That's why, as I write this note in 2013, I personally feel very lucky to have ended up making a living as a science writer, but I am very cautious in recommending it to others as a line of work. If you have decided that you want to become a science writer, make sure that your impression of the field is accurate. If you have a hazy sense of journalism as it was circa 1990, then you have to update your perceptions.
American newspapers enjoyed a great boom after the end of World War II, but that boom crested around 1990, and newspapers now employ fewer people than they did in 1950. During the boom years, newspapers hired lots of science writers for weekly science sections. At their peak, in 1989, there were 95 in the United States. Now there are 19. When newspapers try to stay profitable through cuts (never a wise strategy, but one that makes the books look good in the short term), the science section is often the first to go.
The same goes for magazines: if your image of science journalism in magazine dates back to the Reagan administration, it's time to take stock. During the 1980s, there was an amazing boom of magazines dedicated solely to science--Discover, Omni, Science Digest, and on and on. The big magazines like Time and Newsweek had full-time staffers who wrote only about science. Yes, that's right--I just called Newsweek a big magazine. Today they may be imploding, but once they had a building in Manhattan with their name on it. Like newspapers before them, magazines are now sliding. Many of the science magazines of yore have shut down altogether.
All that being said, some venues for science writing are thriving. They include traditional publications that are working out new ways to stay in business. And they include new publications that are not burdened by the bruising history of journalism. These old and new outlets will probably never support the same number of science writers there were the 1980s, for the simple reason that an article in the Los Angeles Times and an article in the Boston Globe are no longer separated by the 3000 miles that divide the two cities. They can sit side by side in two tabs on the same browser. On the other hand, it would be absurd to extend the trend in science journalism in a straight line from the past decline until it reaches zero.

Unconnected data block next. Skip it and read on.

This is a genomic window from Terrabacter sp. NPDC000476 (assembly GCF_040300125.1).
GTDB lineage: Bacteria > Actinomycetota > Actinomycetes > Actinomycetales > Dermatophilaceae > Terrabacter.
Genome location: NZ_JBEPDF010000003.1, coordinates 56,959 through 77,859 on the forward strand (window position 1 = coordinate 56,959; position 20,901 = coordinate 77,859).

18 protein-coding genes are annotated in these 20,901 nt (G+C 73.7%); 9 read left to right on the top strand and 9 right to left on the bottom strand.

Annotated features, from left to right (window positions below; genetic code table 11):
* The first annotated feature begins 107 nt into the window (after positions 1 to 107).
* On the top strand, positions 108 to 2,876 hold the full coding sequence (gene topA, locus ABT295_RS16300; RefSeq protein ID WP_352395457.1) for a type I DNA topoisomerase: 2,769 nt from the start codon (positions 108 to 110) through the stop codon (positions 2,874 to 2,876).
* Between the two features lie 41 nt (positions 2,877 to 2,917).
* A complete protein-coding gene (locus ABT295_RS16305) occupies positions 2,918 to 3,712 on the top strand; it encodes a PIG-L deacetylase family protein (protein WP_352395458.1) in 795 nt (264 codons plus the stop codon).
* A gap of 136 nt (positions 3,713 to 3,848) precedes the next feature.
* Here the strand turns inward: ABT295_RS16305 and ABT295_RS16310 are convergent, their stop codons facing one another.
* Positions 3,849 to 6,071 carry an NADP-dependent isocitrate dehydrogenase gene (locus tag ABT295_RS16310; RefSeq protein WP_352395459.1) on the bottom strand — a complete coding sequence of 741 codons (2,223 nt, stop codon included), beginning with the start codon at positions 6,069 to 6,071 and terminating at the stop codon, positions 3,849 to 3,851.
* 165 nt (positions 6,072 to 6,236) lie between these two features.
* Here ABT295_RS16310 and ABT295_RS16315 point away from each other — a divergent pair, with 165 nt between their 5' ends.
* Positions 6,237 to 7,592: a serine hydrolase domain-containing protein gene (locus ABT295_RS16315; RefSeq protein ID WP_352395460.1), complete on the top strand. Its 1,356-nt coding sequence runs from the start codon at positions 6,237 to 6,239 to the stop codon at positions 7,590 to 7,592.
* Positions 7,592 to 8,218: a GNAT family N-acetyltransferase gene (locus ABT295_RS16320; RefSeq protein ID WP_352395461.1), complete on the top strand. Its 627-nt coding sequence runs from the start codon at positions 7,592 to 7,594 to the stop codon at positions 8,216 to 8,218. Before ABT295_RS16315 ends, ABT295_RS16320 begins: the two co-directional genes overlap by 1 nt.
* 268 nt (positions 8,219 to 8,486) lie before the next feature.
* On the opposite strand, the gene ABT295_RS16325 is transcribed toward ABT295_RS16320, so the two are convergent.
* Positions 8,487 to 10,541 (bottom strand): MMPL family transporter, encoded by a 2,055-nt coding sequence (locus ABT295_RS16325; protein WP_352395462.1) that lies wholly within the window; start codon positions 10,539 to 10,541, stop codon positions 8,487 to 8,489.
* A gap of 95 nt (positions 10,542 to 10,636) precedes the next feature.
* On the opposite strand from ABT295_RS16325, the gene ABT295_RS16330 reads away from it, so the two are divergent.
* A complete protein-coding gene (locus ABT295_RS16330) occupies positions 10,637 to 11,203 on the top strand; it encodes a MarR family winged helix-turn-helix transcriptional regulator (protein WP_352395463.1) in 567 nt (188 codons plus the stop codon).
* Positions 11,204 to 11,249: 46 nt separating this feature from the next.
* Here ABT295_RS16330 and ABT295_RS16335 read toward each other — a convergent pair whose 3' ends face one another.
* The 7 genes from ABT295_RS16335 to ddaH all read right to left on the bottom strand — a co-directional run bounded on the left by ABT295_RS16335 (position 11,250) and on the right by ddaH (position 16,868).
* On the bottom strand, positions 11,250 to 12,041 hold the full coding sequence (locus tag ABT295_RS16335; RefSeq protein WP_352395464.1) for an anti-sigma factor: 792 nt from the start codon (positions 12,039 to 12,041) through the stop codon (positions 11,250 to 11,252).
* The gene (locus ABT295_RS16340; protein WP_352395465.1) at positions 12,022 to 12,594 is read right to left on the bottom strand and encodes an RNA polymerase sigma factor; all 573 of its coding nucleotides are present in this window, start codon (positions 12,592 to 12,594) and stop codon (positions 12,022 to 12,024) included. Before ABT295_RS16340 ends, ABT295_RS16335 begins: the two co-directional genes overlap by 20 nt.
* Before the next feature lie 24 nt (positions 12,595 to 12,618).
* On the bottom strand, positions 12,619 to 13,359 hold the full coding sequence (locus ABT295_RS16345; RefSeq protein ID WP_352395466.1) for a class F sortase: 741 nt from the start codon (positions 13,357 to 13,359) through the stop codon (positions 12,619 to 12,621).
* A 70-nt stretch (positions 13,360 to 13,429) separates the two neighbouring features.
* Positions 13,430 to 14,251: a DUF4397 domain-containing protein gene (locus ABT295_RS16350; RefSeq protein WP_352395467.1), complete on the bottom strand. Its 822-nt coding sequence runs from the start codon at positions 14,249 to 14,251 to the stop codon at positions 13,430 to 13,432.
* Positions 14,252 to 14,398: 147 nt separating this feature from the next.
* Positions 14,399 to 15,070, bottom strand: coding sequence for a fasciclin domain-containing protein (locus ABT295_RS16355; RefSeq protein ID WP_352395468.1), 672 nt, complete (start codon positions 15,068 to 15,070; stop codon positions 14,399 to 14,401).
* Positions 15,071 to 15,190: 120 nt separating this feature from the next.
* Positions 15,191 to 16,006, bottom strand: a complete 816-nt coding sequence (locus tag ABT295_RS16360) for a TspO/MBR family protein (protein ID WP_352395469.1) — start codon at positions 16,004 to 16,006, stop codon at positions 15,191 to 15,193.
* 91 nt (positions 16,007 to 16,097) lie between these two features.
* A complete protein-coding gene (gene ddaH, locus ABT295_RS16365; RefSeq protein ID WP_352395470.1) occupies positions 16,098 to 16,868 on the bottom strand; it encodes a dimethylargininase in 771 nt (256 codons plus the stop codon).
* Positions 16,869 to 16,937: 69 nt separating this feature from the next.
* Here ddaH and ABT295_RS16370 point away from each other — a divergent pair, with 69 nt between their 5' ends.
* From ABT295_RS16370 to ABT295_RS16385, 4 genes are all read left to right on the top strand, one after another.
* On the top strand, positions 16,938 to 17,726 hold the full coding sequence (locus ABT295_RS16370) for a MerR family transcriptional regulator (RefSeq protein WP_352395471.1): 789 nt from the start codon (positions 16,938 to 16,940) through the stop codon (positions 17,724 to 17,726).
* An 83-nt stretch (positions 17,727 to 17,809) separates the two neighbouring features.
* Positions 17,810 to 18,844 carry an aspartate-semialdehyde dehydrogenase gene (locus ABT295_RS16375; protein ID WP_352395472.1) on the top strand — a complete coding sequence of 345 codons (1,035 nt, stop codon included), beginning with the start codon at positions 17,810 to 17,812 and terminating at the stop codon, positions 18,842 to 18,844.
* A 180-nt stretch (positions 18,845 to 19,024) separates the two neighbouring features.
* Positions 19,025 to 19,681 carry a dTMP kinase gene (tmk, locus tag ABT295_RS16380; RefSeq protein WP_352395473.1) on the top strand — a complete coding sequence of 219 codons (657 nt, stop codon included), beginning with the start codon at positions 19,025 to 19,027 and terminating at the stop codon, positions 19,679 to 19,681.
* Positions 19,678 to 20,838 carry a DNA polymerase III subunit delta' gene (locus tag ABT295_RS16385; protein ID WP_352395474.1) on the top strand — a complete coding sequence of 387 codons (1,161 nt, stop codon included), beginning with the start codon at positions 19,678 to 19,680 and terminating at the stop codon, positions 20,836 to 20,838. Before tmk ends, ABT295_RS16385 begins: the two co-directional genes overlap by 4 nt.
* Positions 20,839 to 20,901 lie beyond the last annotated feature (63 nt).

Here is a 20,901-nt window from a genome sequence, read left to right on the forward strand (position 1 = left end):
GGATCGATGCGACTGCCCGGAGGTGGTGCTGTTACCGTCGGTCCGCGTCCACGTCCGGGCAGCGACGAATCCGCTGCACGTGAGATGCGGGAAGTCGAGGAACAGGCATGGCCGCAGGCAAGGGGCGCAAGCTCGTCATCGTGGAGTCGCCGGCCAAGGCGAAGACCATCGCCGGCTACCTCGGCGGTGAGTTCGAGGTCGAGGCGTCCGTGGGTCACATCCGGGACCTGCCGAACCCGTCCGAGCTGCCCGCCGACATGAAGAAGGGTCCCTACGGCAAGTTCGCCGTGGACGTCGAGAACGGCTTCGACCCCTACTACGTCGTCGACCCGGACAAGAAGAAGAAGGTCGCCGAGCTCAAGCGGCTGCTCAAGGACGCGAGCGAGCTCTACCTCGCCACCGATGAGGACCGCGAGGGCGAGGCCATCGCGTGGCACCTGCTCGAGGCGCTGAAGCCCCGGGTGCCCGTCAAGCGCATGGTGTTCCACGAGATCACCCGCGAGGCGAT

If you have developed a clear-eyed view of science journalism, the next question to ask yourself is, "Is this a field I want to enter?" Once you set off into science writing, you do not automatically receive a staff job, a retirement package, and a list of great stories to write for the next fifty years. You enter a fierce competition, either for an entry level job or freelance assignments. Pay can be lean, even at high-profile publications. Find in yourself the strength to cope in this environment. Rejection is not a career-ending catastrophe in the world of science writing; it is a regular part of experience.
If you remain determined to go into the field, you may now be asking, "How do I start writing about science?" The answer is you start writing. It's a bit like playing the trombone. If you walked up to a jazz band and announce that, after much thought, you think being a trombonist would be fun, they probably won't hire you on the spot. They want to hear you play. A trombone teacher can help you become a better player, as can performing in school bands. But what matters most of all is those hours, day in and day out, that you spend alone practicing the trombone.
I direct this advice in particular at those graduate students in science who think that writing about science is more fun than doing it. I share your view. But that doesn't mean that your hard work in graduate school has prepared you very well to write about science for a popular audience. The kind of writing that gets a paper published in the American Journal of Botany is not the kind that will get a story published in the Atlantic. Learning how to write about science takes work. To embark on that work, you should begin doing research for stories and writing several hundred words every day. Don't be discouraged if, after several months, you still feel like you're just getting the hang of writing about physics for a wide audience. It's not easy.